The basic idea is that the internet changes the shape of friendship. People with common interests, but little chance of seeing each other, can become good friends. The sorts of high-bandwdith communications, that used to be possible only with people close by, can now be conducted with people all around the world. How can this not be a good thing? But what kind of friendships are these? I like to eat lunch, have a beer, shoot pool with my friends. You can’t do that on the internet.
What is it
From online bulletin boards at the dawn of the internet to the modern mammoths of Facebook and MySpace, people have used communications technology to associate in innovative ways. How do our old-fashioned values fit in to our new digital playgrounds? John and Ken network with Malcolm Parks from the University of Washington, author of Personal Relationships and Personal Networks, for a program recorded in front of a live audience at Pacific University in Forest Grove, Oregon.
Does technology affect us or do we affect it? Do internet social networking sites operate as a substitute for face-to-face contact? How have sites like Facebook and Twitter changed how we conceive of and publicly present our identity? These questions guide this edition of Philosophy Talk, where John and Ken are joined by a live audience and guest Malcolm Parks, Professor of Communications at the University of Washington.
John opens the show by relating his skepticism about social networking, describing his use of Facebook and its bizarre concept of friendship, where a “friend” might be someone you’ve never met. What does friendship mean in this context? How has social networking changed how casual friends, businesses and customers, lovers, and activists united in a cause relate to one another? Malcolm Parks joins the conversation and suggests that these relationships are enhanced by the immediate connectivity social networking offers.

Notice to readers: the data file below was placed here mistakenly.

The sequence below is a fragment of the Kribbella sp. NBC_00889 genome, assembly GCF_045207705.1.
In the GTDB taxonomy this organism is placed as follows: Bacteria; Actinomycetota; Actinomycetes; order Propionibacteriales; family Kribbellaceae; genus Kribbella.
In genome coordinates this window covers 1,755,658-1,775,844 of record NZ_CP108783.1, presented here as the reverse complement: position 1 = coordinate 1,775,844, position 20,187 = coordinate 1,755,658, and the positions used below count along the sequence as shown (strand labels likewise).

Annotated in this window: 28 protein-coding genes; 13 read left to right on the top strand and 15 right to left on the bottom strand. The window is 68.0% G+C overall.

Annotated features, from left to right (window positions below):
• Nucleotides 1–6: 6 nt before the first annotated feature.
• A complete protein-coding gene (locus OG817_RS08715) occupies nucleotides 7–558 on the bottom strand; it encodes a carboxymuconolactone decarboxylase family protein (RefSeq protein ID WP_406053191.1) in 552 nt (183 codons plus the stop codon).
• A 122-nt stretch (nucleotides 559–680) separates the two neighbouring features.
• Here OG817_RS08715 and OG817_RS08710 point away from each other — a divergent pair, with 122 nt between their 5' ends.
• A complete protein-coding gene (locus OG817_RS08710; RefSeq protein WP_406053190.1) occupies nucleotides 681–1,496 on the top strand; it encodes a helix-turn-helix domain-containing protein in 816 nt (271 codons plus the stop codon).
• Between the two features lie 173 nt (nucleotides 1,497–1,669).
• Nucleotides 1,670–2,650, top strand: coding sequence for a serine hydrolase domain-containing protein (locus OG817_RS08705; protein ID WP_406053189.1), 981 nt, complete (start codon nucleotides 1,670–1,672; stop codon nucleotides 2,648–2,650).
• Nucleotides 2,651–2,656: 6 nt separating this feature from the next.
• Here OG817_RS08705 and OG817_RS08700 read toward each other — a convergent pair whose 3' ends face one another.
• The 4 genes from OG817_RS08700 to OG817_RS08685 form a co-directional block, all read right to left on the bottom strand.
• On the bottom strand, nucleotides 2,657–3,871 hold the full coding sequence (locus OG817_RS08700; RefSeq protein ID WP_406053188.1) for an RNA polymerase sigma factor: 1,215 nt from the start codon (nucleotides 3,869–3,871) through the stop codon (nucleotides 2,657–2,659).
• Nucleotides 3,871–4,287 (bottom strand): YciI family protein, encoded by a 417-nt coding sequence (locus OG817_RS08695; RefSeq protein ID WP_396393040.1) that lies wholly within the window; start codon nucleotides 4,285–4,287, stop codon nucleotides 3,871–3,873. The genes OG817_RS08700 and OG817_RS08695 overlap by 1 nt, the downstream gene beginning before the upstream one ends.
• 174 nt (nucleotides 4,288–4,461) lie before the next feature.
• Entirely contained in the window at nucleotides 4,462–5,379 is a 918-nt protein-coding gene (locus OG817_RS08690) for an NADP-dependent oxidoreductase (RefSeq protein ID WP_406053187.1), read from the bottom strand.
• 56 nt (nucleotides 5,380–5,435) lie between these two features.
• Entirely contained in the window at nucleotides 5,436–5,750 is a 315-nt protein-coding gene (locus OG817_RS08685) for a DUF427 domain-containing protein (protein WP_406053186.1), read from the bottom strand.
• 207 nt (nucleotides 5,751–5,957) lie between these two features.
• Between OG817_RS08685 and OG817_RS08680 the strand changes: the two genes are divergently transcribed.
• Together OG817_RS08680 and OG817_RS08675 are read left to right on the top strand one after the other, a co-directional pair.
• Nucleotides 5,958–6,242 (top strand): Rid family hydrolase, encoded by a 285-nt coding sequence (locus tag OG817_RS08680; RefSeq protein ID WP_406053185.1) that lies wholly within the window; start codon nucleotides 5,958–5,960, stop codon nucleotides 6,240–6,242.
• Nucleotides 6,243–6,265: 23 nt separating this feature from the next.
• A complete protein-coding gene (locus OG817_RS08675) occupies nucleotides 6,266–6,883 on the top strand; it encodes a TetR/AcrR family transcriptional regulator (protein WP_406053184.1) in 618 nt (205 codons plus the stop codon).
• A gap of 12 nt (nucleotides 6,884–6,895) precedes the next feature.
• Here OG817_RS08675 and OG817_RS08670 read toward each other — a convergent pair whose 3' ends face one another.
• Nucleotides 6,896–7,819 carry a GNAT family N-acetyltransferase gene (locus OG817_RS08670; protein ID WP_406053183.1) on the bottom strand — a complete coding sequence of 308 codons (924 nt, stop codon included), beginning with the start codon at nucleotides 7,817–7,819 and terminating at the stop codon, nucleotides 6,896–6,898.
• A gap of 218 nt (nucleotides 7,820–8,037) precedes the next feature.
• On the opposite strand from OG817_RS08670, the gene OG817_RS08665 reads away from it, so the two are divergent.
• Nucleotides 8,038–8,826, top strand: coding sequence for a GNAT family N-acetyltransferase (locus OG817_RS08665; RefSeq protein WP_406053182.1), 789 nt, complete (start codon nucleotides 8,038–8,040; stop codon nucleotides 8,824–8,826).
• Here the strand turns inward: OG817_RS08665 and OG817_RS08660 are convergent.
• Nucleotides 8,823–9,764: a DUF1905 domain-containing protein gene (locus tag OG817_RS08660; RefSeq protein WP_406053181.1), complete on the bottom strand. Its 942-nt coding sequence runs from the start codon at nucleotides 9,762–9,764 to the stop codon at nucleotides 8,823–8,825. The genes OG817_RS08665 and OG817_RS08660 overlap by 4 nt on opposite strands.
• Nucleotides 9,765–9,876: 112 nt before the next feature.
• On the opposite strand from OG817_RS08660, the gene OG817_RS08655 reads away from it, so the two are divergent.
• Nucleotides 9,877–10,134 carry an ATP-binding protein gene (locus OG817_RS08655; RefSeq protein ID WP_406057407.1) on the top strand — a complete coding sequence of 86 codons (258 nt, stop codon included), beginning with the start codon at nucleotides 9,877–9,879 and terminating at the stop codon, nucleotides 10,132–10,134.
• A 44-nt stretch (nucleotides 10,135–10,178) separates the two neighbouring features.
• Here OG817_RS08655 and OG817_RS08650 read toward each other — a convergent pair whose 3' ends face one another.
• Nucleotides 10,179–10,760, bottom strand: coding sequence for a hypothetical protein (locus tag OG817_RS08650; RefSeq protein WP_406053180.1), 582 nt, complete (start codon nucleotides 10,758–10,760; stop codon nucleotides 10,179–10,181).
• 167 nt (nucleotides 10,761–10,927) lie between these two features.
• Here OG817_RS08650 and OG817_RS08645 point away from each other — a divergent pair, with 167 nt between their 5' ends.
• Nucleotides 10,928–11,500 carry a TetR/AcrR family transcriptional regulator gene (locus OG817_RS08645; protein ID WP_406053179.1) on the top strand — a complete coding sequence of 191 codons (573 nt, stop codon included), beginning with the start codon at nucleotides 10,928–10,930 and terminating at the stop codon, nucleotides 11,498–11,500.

Ken proposes that social networking not only opens up new forms of social organization and connection, but also encourages new ways of thinking about who we are as people. Social networking profiles, such as Facebook, operate as a theater for the public declaration of identity. These sites give us unparalleled control over how we present ourselves publicly, and Ken argues that who we are is shaped is shaped by how we declare ourselves in such situations. An audience member poses the question whether representing yourself as a certain identity makes you that person, further problematized by our ability to be multiple people online.
The conversation turns to how social networking undermines top-down structures of authority, such as peer-reviewed publications, by giving anyone with a computer and access to the internet the ability to connect with others and publish material. While older forms of authority allow for quality-control and a degree of exclusivity, the dissemination of knowledge through social networking is competitive and dialectical but unmoderated and open to potential hazards such as trolling. The show closes with the conclusion that social networking is reconfiguring the social world, for better or worse.
- Roving Philosophical Report (Seek to 6:42): April Dembosky interviews Bob Hyatt, a pastor at Evergreen Christian Community in Portland, Oregon, about his use of social networking sites to further religious fellowship.
- 60-Second Philosopher (Seek to 49:22): Ian Sholes describes the linguistic phenomenon of Twitter.